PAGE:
Tuesday, November 19, 2013

World Toilet Day: Bringing it Home to UCL

Many things happened to celebrate World Toilet Day, from the ridiculous to the sublime. But one of the most meaningful bits of the day for me was being there for University College London's opening of their Eco Loo to launch the UCLoo festival, which will be running for the next two weeks.

About 50 people gathered in the bitter cold on the quad outside the North Observatory where an Eco Loo has been installed for the two weeks of the festival. We all queued (a good british event!) holding letters that spelled out
The number represents the number of people who still lack access to a loo (Most stats show it's down to 2.5 Billion, but either case it's far too many!)

The queuing was followed by an introduction from Barbara Penner, the festival organiser who got me on board in the first place. She spoke very eloquently about the goal of the festival. They want to go beyond recognising the crisis in developing countries to considering the state of the toilets we use every day. To quote from their website:

... concern about the global sanitation crisis still focuses almost exclusively on what is happening ‘out there’ in the Global South, in Southeast Asia, India, and Africa. What about the Global North, which relies on systems that have not been seriously revisited for 150 years?
The organizers of UCLoo Festival believes is only by looking at sanitation cross-culturally and globally that we may come to consider our own “flush and forget” mentality more critically. Toilets should not be taken for granted. 
Far from being too unimportant to discuss, few technologies do more to create healthy, equitable, and sustainable cities.

So the festival is a celebration and exploration of alternatives not only for philanthropic international purposes, but for all of us here and now. 

No less a man than the Provost himself was present to cut the (loo paper) ribbon on the door. He too had a few words to say about the loo. He reminded us of the heritage of UCL, and it's long and noble connection with sanitary affairs.

The college first opened its doors in 1828. It's mission was ambitious. At a time when most other capitol cities boasted prestigious Universities London was lacking one. The only other major institutions in the UK were Oxford and Cambridge, and both were quite elite and exclusive. Jeremy Bentham, who is considered to be the spiritual father of UCL (though he had no direct involvement with its creation) described them as "the two great public nusciences" and "storehouses and nurseries of political corruption."

UCL was to be open to all, regardless of background (though the £2-£5 course fees still made it un affordable to the working class.) Religion would not be taught, nor would religious affiliation be required for entry. Critics of the college christened it "the radical infidel college" and "the Godless institution of Gower Street."

The college stuck steadfastly to its principals of reason and science.

Among the distinguished faculty of the college was a certain Doctor Edmund Alexander Parkes, who accepted the chair of Hygine in 1860. Parkes died in 1876 from tuberculosis. His colleagues considered the best way to honour him and came up with the idea of a sanitary museum that would be open to all, but was primarily to benefit working men, and, most particularly those who installed sanitary fittings.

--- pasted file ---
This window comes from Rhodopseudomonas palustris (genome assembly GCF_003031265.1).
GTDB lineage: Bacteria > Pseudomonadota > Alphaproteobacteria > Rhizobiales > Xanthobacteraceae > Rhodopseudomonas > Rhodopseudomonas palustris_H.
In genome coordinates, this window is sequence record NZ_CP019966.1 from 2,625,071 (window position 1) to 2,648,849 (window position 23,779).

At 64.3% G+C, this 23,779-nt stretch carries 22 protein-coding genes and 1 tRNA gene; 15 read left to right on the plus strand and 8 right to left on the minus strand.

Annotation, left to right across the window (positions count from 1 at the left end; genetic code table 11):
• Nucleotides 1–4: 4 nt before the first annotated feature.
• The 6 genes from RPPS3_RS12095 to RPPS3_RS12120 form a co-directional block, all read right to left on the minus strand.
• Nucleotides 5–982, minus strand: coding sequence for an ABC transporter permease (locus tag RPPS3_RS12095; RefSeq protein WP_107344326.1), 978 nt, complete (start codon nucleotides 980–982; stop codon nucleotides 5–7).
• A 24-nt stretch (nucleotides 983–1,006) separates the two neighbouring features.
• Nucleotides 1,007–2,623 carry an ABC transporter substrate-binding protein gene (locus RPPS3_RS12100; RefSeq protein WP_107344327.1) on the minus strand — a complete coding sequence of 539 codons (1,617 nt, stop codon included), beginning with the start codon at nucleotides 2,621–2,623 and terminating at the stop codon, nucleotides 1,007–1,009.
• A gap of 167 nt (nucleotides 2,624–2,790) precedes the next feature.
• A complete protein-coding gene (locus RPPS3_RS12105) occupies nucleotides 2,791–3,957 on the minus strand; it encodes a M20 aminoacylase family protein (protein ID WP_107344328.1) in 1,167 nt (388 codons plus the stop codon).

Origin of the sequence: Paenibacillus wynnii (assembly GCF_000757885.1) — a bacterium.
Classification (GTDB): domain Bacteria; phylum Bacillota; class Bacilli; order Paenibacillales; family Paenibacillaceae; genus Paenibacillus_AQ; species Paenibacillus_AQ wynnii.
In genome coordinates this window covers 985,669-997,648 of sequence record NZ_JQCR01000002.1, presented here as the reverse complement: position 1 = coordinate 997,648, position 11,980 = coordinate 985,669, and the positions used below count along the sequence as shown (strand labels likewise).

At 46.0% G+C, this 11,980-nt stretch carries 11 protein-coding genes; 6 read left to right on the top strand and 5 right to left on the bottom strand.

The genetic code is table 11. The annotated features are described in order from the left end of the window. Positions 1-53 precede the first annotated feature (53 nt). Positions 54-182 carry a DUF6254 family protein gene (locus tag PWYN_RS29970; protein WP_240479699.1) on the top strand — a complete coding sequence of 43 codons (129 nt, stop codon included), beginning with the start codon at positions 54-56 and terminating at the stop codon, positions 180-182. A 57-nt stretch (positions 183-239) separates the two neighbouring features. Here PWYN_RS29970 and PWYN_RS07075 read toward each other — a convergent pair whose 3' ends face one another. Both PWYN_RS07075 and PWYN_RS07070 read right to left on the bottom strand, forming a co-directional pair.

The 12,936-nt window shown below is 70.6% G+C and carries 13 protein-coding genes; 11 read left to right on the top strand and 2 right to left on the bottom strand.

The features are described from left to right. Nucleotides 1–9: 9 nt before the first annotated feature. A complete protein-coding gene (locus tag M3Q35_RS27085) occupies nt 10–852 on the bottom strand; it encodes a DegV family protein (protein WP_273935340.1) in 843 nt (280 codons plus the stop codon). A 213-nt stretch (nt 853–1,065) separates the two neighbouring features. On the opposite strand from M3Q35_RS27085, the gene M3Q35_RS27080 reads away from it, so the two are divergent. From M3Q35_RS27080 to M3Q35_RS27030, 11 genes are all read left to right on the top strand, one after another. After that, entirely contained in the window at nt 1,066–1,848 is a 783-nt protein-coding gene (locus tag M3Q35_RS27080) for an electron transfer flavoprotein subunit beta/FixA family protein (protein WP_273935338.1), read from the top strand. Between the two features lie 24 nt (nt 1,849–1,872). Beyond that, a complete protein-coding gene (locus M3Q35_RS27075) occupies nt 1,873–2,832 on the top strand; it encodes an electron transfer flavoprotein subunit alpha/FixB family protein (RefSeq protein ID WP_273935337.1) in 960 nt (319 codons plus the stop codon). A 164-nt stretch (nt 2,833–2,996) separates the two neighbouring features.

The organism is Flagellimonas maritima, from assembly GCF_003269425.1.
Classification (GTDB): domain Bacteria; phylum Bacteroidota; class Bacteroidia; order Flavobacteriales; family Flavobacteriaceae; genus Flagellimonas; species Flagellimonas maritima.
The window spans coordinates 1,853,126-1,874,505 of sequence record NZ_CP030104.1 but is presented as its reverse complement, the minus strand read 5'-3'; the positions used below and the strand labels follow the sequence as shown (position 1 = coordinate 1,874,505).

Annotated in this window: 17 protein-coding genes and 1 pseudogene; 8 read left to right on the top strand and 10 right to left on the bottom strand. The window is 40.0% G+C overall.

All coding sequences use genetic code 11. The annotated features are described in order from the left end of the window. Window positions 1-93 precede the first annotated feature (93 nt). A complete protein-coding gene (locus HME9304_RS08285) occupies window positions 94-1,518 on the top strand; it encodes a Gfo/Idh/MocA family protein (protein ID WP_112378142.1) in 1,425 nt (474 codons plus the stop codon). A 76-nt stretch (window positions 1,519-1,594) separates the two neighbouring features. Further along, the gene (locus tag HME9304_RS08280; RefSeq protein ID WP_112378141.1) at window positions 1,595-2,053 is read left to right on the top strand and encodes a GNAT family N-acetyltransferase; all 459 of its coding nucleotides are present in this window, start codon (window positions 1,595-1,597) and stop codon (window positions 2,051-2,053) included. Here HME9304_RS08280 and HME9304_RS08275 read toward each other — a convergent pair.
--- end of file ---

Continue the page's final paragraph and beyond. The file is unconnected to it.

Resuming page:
At the opening speech, Sir William Jenner (himself a renowned sanitarian) said: 
Dr Parkes... was one of the most amiable men that ever lived. I think he was the nearest to perfection 
that I have, in my long experience, been acquainted with. He was not only amiable, but he loved his race, and desired on all occasions to benefit others. He thought little of himself, and devoted the last years of his life to the study of hygiene and how it could be applied for the public good, and died deeply regretted by all who knew him. When he was dead the profession thought how they could best honour his memory-what memorial we could erect to so excellent, so good, so honourable, so great a man
…it was determined to found a Museum for the purpose of spreading abroad the knowledge of those principles of hygiene to which Dr. Parkes had devoted the energies of his latter days. And so we joined together to found the Parkes Museum.

The museum was financed by many rich patrons, including the Queen herself, and the opening night was a splendid affair at which a "large and influential" gathering of guests swept up the grand staircase to view the exhibition and listen to several speeches. The upper class had an especial interest in the idea of information for all, because, as Jenner rightly pointed out in his speech, the security of their homes relied on well informed tradesmen.

We have to understand that the re-emergance of the flushing toilet was still relatively new. As architecture was developing and more and more functions from cooking to bathing to defecating were taking place within the home. This means more complex networks of pipes and the emergence of an understanding of houses as living breathing organisms with considerations of air circulation. Endless possibilities for progress, but also an increase in the potential for disaster.

Jenner emphasized his point with a suitably dramatic anecdote: